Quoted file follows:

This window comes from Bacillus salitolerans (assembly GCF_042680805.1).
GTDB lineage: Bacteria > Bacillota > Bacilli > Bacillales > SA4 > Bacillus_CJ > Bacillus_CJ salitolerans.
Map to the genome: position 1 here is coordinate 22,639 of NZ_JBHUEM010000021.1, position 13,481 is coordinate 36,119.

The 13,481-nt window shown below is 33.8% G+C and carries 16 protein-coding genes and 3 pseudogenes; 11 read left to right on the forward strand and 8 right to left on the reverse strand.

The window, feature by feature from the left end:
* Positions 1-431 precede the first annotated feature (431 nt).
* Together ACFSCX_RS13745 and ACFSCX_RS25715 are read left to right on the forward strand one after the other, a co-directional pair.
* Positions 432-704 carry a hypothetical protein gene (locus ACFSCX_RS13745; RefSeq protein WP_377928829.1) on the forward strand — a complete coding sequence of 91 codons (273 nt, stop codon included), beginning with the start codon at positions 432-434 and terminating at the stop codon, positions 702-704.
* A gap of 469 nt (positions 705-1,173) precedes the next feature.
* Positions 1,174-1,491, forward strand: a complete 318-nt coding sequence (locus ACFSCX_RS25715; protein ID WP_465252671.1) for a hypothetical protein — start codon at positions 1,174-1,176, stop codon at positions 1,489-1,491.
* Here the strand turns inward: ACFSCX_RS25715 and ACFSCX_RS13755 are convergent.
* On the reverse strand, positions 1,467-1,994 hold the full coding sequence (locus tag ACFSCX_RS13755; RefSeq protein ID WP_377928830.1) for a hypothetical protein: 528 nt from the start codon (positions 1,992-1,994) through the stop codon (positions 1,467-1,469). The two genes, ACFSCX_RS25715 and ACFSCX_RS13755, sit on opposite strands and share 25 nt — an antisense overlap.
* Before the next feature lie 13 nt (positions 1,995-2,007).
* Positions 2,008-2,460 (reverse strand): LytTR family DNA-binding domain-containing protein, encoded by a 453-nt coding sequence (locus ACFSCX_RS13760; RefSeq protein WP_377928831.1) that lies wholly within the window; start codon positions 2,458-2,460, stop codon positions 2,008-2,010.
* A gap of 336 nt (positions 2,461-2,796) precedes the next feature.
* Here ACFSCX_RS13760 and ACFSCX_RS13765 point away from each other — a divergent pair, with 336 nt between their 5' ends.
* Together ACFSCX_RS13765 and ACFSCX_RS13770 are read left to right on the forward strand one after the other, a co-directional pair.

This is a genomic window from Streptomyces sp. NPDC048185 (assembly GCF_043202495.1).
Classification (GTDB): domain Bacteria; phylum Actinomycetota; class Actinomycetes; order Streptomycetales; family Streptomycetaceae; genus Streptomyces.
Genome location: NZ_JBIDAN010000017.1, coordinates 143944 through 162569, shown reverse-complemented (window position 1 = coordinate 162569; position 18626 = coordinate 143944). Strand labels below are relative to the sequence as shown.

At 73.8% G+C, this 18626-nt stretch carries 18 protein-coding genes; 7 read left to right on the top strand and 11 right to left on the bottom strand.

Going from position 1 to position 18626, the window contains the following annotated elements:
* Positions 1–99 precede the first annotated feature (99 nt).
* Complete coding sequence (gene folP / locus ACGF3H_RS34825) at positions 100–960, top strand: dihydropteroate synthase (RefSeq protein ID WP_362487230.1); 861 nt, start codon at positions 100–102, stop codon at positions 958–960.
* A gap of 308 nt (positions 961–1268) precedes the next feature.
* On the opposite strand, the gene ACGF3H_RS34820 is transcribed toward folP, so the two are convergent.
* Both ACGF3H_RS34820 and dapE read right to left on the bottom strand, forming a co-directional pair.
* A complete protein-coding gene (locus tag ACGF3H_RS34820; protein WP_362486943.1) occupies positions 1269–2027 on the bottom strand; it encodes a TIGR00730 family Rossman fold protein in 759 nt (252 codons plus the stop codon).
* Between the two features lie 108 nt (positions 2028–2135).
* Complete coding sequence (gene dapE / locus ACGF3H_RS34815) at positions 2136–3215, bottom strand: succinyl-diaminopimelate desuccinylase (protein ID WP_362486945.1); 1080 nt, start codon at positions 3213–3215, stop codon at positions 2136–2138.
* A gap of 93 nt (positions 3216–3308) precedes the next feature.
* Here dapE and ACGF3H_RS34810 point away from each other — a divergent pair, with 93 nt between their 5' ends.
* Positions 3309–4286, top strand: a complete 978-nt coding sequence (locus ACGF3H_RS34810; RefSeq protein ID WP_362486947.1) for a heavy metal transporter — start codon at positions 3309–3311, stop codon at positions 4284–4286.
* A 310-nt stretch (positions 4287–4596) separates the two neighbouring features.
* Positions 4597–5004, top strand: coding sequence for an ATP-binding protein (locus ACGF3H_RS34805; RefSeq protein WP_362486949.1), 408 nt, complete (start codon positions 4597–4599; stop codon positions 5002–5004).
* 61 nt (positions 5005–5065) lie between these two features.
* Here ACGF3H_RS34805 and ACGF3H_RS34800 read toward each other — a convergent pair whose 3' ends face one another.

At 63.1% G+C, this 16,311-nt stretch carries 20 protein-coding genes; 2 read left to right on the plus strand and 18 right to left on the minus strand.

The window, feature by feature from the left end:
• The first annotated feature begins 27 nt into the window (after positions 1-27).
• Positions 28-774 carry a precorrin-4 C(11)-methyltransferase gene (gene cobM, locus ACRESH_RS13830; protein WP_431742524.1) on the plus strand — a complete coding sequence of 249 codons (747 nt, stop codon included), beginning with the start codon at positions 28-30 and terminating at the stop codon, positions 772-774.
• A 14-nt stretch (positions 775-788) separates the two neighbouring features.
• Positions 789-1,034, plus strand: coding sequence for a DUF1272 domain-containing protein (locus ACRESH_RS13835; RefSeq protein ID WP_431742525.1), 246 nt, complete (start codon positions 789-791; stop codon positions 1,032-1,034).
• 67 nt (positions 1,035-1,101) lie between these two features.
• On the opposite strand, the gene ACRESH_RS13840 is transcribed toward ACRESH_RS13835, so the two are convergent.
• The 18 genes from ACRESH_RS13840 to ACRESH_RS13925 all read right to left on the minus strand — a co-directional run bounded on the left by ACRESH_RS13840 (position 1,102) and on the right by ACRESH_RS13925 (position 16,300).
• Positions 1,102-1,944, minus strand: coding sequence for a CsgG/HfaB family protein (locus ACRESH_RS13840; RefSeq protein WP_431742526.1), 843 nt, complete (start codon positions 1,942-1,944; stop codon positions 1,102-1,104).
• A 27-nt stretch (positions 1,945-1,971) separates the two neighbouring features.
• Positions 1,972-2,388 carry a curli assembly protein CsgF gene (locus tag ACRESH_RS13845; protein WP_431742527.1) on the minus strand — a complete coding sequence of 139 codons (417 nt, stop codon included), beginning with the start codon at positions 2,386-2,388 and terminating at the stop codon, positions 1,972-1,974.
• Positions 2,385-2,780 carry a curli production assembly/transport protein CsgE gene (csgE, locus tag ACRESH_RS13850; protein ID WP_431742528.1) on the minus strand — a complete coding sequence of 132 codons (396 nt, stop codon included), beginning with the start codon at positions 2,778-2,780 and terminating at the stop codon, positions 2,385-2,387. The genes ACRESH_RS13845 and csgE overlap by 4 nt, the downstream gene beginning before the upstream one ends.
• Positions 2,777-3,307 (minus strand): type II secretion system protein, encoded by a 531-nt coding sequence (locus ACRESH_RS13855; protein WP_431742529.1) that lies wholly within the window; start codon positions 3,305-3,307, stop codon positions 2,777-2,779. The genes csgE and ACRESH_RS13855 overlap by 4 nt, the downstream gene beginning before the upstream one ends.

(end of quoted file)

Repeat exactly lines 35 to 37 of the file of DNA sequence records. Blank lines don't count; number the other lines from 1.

* Positions 4597–5004, top strand: coding sequence for an ATP-binding protein (locus ACGF3H_RS34805; RefSeq protein WP_362486949.1), 408 nt, complete (start codon positions 4597–4599; stop codon positions 5002–5004).
* 61 nt (positions 5005–5065) lie between these two features.
* Here ACGF3H_RS34805 and ACGF3H_RS34800 read toward each other — a convergent pair whose 3' ends face one another.